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Push on with the 'great unwinding', BIS tells central banks
Major central banks should press ahead with interest rate increases, the Bank for International Settlements said on Sunday, while recognizing that some turbulence in financial markets will have to be negotiated along the way. [this is code for a market dip]
The BIS identified four main risks to the global outlook in the medium-term.
A sudden flare-up of inflation which forces up interest rates and hurts growth, financial stress linked to the contraction phase of financial cycles, a rise in protectionism and weaker consumption not offset by stronger investment.
"Since we are now emerging from a very long period of very accommodative monetary policy, whatever we do, we will have to do it in a very careful way," BIS's head of research, Hyun Song Shin, told Reuters.
"STAY THE COURSE"
"If we leave it too late, it is going to be much more difficult to accomplish that unwinding. Even if there are some short-term bumps in the road it would be much more advisable to stay the course and begin that process of normalization." Shin added that it will be "very difficult, if not impossible" to remove all those bumps.
The question for central bankers, therefore, is whether new technologies and working practices had fundamentally changed the inputs in their economic models and whether it is right to keep such a heavy focus on keeping inflation at certain levels -- near 2 percent for likes of the European Central Bank and U.S. Federal Reserve.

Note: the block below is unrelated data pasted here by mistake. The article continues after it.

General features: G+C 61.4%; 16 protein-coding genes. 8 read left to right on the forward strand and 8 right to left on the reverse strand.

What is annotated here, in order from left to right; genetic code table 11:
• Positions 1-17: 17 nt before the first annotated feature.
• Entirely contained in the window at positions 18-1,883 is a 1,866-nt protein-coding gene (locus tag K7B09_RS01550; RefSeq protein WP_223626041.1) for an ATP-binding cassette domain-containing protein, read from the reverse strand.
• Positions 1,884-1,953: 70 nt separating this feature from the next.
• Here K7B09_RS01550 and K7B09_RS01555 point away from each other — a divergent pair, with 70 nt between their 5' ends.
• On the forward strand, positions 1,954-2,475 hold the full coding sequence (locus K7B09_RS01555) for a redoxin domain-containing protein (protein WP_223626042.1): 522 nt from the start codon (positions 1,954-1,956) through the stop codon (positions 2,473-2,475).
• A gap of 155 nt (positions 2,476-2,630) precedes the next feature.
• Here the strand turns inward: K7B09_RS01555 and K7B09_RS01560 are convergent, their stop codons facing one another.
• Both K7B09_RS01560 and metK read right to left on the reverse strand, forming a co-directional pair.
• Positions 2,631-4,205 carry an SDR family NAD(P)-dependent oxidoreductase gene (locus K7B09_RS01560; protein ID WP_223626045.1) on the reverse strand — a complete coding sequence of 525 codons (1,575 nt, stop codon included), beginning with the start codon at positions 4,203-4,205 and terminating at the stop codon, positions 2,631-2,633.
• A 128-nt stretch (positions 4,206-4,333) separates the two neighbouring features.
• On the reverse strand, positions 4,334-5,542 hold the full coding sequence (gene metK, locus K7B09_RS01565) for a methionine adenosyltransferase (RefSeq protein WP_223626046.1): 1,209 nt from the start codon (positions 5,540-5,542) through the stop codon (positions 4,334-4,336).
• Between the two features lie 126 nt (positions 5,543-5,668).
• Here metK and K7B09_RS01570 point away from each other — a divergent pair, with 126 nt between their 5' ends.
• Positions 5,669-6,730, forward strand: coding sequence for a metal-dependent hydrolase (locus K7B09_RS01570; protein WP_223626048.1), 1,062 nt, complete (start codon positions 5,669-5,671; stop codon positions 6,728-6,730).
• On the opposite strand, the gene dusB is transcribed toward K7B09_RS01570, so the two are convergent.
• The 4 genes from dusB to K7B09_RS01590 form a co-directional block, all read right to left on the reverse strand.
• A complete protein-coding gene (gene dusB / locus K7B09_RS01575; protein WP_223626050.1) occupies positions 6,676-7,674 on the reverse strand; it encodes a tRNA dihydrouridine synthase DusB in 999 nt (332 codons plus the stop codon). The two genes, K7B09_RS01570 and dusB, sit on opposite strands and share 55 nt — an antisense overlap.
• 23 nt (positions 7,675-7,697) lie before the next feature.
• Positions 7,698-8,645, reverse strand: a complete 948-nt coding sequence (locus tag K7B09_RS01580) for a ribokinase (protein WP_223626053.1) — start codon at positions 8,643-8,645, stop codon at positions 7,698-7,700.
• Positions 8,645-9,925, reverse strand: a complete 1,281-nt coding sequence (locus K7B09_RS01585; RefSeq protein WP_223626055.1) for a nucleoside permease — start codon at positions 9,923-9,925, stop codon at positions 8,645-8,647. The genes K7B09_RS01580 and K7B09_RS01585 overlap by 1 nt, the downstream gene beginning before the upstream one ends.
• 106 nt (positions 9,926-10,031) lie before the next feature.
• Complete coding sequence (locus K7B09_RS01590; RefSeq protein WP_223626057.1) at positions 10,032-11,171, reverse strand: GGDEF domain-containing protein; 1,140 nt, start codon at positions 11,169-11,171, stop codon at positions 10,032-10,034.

"Inflation is certainly not the only variable that matters ... and we should keep one eye at least on financial developments," Shin said.
A broadening away from inflation-targeting to financial market conditions would require a mindset change in large parts of the world and could speed up interest rate cycles.
When the U.S. Federal Reserve last embarked on rate increases more than a decade ago, it took two years to raise them from 1 percent to above 5 percent, with hikes at 17 consecutive meetings. In the current cycle, it has taken 18 months for a 1 percentage point increase.
The BIS’s financial results, which were also published on Sunday, showed the Swiss-based bank had made a net profit $1.124 billion over the year to March 31 and had a balance sheet worth $329 billion.
originally posted by: lordcomac
and the tools I'll need to develop it
some turbulence in financial markets will have to be negotiated along the way. [this is code for a market dip]
originally posted by: St Udio
... the Fed will also unload $40 billion per month of Stock purchases as they unwind the Quantatative Easing that also created the DOW Stock Market Bubble...
Bail-outsoccur when outside investors, such as a government, rescue a borrower by injecting money to help make debt payments. For example, U.S. taxpayers provided capital to many major U.S. banks during the 2008 economic crisis in order to help them meet their debt payments and remain in business, as opposed to being liquidated to creditors. This helped save the companies from bankruptcy, with taxpayers assuming the risks associated with their inability to repay the loans.
According to The Economist, the magazine that coined the term "bail-in", abail-in occurs when the borrower's creditors are forced to bear some of the burden by having a portion of their debt written off. For example, bondholders in Cyprus banks and depositors with more than 100,000 euros in their accounts were forced to write-off a portion of their holdings. This approach eliminates some of the risk for taxpayers by forcing other creditors to share in the pain and suffering.